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Johann Georg Hamann

1730 - 1788

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Johann Georg Hamann (; German: [ˈhaːman]; 27 August 1730 – 21 June 1788) was a German Lutheran philosopher from Königsberg known as "the Wizard of the North" who was one of the leader figures of post-Kantian philosophy. His work was used by his student J. G. Herder as the main support of the Sturm und Drang movement, and is associated with the Counter-Enlightenment and Romanticism.He introduced Kant, also from Königsberg, to the works of both Hume – waking him from his "dogmatic slumber" – and Rousseau. Hamann was influenced by Hume, but he used his views to argue for rather than against Christianity.Goethe and Kierkegaard were among those who considered him to be the finest mind of his time. Read more on Wikipedia

Since 2007, the English Wikipedia page of Johann Georg Hamann has received more than 236,247 page views. His biography is available in 35 different languages on Wikipedia. Johann Georg Hamann is the 369th most popular philosopher (down from 348th in 2019), the 323rd most popular biography from Russia (down from 283rd in 2019) and the 8th most popular Russian Philosopher.

Johann Georg Hamann is most famous for his work as a philosopher, theologian, and literary critic. He is often considered the father of modern literary criticism.

Memorability Metrics

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  • 61.84

    Historical Popularity Index (HPI)

  • 35

    Languages Editions (L)

  • 7.57

    Effective Languages (L*)

  • 2.70

    Coefficient of Variation (CV)

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Among philosophers, Johann Georg Hamann ranks 369 out of 1,081Before him are Mulla Sadra, Ronald Dworkin, Edward de Bono, Günther Anders, Fukuzawa Yukichi, and Archelaus. After him are Moses Hess, Masanobu Fukuoka, H. L. A. Hart, Jacques Lefèvre d'Étaples, Karl Robert Eduard von Hartmann, and Gennadius Scholarius.

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Among people born in 1730, Johann Georg Hamann ranks 3Before him are Alexander Suvorov and Charles Messier. After him are Étienne Bézout, Jan Ingenhousz, Darya Nikolayevna Saltykova, Prince Augustus Ferdinand of Prussia, Prince Francis Xavier of Saxony, Friedrich Wilhelm von Steuben, Antonio Sacchini, Pieter Boddaert, and Josiah Wedgwood. Among people deceased in 1788, Johann Georg Hamann ranks 8Before him are Carl Philipp Emanuel Bach, Georges-Louis Leclerc, Comte de Buffon, Charles Edward Stuart, Thomas Gainsborough, Jean-François de Galaup, comte de Lapérouse, and Maurice Quentin de La Tour. After him are Giovanni Antonio Scopoli, Armand de Vignerot du Plessis, Infante Gabriel of Spain, José, Prince of Brazil, Duchess Augusta of Brunswick-Wolfenbüttel, and Nicole-Reine Lepaute.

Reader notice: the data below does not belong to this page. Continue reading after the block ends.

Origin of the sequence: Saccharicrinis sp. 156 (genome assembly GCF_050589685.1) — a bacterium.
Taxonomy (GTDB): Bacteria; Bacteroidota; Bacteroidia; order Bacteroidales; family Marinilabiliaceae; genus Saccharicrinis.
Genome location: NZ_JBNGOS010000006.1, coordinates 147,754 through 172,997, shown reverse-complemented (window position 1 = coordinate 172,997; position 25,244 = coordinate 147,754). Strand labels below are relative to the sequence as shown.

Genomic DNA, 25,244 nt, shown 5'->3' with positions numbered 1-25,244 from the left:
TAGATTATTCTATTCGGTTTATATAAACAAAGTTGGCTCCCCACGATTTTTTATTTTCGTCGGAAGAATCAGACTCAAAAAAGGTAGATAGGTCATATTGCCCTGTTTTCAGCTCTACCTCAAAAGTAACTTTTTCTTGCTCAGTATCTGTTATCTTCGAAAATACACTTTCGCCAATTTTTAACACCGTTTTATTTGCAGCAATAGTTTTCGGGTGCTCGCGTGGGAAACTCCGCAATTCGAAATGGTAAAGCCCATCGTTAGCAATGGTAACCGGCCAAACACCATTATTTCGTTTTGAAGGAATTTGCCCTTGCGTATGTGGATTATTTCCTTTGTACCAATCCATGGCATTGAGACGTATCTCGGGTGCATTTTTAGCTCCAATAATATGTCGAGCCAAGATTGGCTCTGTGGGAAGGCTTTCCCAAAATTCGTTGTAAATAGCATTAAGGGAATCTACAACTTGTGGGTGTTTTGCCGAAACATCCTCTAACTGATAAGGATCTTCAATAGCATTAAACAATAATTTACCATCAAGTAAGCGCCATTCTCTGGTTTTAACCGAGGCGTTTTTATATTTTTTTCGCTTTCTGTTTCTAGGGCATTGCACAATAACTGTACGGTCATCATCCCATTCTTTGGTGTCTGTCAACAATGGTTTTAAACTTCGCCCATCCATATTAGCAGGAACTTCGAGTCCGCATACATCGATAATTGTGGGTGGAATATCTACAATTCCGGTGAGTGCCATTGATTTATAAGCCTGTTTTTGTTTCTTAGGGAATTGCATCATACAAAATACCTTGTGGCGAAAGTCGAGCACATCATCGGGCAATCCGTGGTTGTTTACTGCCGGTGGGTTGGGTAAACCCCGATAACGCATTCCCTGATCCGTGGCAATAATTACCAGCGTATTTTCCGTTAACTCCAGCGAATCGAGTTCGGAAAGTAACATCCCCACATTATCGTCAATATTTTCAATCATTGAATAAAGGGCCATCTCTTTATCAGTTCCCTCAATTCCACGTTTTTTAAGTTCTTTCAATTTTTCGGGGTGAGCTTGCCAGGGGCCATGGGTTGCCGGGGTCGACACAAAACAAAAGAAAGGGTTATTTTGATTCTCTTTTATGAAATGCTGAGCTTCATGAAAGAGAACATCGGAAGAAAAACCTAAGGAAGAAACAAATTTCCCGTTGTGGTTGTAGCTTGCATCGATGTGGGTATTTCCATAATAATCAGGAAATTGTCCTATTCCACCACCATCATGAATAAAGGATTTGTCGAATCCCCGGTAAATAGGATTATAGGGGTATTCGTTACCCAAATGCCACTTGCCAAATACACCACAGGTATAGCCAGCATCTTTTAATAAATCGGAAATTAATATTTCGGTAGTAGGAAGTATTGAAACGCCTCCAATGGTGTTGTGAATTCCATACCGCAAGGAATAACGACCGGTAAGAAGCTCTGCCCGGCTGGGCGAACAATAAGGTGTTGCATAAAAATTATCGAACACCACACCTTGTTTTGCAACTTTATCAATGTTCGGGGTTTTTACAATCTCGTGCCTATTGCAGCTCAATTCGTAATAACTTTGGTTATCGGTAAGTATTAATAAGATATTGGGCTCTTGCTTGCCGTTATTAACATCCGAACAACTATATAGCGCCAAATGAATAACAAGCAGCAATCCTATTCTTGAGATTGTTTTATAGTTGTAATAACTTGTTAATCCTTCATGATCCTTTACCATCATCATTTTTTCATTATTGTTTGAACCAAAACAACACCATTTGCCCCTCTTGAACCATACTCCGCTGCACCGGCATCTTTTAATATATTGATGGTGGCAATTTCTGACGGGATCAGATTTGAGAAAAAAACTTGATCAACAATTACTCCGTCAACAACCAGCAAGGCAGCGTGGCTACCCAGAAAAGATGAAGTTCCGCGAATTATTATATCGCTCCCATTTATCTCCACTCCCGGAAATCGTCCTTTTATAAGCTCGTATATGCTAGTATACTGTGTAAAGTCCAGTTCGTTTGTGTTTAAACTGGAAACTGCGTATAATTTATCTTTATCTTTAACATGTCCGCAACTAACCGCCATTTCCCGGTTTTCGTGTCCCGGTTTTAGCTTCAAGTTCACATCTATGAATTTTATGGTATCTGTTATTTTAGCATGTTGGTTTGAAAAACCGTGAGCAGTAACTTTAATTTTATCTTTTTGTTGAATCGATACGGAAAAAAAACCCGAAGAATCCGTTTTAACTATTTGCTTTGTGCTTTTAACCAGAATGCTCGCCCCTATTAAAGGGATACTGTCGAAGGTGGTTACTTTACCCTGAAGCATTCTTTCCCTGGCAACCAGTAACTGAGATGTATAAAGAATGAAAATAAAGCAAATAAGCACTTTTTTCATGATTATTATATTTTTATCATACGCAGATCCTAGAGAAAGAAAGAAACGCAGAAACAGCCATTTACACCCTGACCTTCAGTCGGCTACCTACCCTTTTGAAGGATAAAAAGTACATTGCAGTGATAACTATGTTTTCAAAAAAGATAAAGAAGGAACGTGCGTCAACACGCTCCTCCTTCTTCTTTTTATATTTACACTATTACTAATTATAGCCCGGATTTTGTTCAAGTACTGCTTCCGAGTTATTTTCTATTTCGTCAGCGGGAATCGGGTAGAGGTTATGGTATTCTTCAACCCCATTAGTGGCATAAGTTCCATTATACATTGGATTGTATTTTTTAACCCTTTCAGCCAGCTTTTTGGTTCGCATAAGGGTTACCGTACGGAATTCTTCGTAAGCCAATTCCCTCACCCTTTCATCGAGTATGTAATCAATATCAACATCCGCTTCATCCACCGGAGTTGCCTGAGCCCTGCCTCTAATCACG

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In Russia

Among people born in Russia, Johann Georg Hamann ranks 323 out of 3,262Before him are Yevgeny Yevtushenko (1933), Ivan Vladimirovich Michurin (1855), Georgy Chicherin (1872), Alexandre Kojève (1902), Ilia II of Georgia (1933), and George Balanchine (1904). After him are Simeon of Moscow (1316), Leonid Hurwicz (1917), Eduard Khil (1934), Igor Smirnov (1941), Nikolay Pirogov (1810), and Olga Nikolaevna of Russia (1822).


Among philosophers born in Russia, Johann Georg Hamann ranks 8Before him are Mikhail Bakunin (1814), Mikhail Bakhtin (1895), Georgi Plekhanov (1856), Vladimir Solovyov (1853), Alexandre Koyré (1892), and Alexandre Kojève (1902). After him are Yuri Lotman (1922), Lev Gumilyov (1912), Sergei Bulgakov (1871), Ivan Ilyin (1883), Johann Christoph Gottsched (1700), and Nikolai Fyodorovich Fyodorov (1829).